Welcome to “Outlook 2021”, our annual investment outlook update from Barclays Private Bank (which you can also download as a PDF [PDF, 3.8MB].
This has been a tumultuous year. One that has seen the fastest gross domestic product contraction and paciest bull-to-bear equity descent, then ascent, since World War Two.
While volatility may be less elevated next year, financial markets and the economy could remain at the mercy of COVID-19 developments, especially on a fast vaccine rollout.
The main question is over the pace of recovery. We expect a growth rate of close to 5% in 2021. That said, some areas of the economic landscape may change dramatically. High government debt levels are a legacy to manage carefully and inflation is a risk to monitor.
Turning to financial markets, in a world characterised by record low rates and high equity valuations, the five-year expected total returns on equities and bonds are likely to be lower than previously. Following the firepower unleashed by leading central banks this year, rates fell further into negative territory, weighing on prospective bond returns. European and US high yield bonds, on a very selective basis and in the most resilient part of the market, may be worth considering, alongside US inflation-linked bonds, to hedge positive inflation surprises.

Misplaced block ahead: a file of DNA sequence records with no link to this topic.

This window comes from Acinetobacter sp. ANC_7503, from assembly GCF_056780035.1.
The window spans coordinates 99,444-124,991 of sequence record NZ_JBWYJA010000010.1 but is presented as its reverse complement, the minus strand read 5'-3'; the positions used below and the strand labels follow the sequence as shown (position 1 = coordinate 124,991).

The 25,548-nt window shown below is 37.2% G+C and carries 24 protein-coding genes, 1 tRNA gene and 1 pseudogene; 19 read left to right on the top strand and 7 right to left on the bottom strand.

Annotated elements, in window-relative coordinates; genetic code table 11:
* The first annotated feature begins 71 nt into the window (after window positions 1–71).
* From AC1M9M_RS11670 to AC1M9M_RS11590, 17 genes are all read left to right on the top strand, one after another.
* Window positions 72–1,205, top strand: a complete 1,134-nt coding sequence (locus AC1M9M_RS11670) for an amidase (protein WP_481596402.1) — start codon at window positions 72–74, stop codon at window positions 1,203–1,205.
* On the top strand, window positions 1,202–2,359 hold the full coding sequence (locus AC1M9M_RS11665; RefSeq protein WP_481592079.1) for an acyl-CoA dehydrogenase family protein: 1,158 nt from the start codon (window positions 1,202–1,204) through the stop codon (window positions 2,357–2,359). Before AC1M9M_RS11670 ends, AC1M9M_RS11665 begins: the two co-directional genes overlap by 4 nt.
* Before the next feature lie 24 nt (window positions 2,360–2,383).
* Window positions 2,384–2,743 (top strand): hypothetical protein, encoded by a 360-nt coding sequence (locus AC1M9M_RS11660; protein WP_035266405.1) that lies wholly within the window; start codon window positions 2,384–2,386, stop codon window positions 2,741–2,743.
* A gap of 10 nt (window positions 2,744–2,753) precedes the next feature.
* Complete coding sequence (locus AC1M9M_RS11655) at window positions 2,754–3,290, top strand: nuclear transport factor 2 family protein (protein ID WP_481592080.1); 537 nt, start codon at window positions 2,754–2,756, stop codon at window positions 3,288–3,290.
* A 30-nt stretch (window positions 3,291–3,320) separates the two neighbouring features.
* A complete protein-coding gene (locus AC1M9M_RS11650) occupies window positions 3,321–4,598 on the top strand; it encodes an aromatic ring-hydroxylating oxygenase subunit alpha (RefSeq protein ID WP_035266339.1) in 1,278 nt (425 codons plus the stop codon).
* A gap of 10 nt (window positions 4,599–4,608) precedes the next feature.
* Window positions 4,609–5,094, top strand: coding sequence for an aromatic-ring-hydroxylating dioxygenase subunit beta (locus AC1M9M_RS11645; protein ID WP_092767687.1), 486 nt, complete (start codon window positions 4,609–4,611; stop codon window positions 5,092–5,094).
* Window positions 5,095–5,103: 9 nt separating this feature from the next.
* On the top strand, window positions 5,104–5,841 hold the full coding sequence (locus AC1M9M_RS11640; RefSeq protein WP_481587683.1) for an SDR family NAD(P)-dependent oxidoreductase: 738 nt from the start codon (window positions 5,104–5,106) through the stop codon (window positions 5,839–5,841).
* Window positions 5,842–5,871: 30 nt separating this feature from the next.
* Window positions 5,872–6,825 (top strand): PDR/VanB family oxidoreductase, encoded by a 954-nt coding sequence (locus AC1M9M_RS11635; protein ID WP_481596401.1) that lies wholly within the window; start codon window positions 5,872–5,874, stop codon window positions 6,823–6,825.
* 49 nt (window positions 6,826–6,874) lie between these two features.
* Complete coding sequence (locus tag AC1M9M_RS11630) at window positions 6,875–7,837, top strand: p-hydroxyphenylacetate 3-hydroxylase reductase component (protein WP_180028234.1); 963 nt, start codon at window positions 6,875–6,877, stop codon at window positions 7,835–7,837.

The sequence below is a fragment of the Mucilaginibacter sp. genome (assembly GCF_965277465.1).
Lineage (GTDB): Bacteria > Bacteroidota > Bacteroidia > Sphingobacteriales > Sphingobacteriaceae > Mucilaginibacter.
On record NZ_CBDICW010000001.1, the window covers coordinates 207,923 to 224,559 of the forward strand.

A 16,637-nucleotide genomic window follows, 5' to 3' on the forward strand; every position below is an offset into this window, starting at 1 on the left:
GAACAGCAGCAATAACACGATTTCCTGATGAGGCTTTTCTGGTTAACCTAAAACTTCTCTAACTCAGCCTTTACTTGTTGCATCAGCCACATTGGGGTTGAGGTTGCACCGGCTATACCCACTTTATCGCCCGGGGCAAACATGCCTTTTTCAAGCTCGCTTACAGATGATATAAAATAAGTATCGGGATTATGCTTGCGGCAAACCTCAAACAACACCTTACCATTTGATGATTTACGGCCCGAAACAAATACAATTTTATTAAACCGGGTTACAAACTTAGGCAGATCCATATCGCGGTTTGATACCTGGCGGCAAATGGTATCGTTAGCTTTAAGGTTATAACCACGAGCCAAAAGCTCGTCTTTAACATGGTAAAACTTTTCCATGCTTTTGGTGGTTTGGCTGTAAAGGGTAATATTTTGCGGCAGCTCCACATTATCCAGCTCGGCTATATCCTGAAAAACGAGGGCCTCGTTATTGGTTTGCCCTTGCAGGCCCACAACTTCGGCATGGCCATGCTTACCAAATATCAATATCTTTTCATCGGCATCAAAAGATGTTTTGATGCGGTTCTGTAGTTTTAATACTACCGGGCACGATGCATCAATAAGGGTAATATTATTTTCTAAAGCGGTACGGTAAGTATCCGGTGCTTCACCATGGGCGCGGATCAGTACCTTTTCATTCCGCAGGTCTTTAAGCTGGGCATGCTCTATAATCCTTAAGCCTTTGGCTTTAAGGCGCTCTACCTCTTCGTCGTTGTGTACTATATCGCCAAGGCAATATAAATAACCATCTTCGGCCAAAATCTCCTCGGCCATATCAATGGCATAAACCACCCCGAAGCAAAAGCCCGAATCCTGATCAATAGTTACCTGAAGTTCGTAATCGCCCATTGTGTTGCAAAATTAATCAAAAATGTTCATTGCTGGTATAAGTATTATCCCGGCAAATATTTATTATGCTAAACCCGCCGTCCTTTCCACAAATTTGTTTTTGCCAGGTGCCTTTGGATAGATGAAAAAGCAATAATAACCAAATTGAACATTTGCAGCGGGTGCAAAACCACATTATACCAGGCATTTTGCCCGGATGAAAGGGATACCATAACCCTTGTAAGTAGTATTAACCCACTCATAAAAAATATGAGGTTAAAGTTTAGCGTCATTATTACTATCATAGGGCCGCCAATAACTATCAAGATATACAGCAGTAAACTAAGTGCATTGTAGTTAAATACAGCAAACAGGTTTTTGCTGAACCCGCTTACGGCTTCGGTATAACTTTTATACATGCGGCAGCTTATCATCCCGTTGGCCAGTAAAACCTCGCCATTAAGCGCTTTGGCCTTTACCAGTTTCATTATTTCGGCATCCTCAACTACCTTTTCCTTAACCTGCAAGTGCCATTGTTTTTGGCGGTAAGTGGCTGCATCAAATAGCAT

And in equities, coronavirus is shuffling the cards, accelerating structural trends. The rise of technology companies, aided by home working and online retail sales, reflects the attractions of growth. While valuations may deter some, equities seem fairly valued in the context of low rates. We are constructive on prospects for the asset class, preferring high-quality companies and an active approach.
From a portfolio perspective, the pandemic showed the limitations of only relying on equities and government bonds. We see value in adding alternative assets such as private markets, gold or hedge funds to a portfolio to diversify and improve its risk-return profile.
Another area of interest is sustainability, as pandemic recovery plans from governments have a sustainable bias. Companies too are being drawn to opportunities available, and potential growth prospects, from transitioning to a low-carbon world. Similarly, including environmental, social and governance (ESG) considerations in asset selection can boost returns. The momentum behind investing sustainably, and with ESG considerations, suggests that increasingly investors agree.
Jean-Damien Marie and Andre Portelli
Co-heads of investments, Private Bank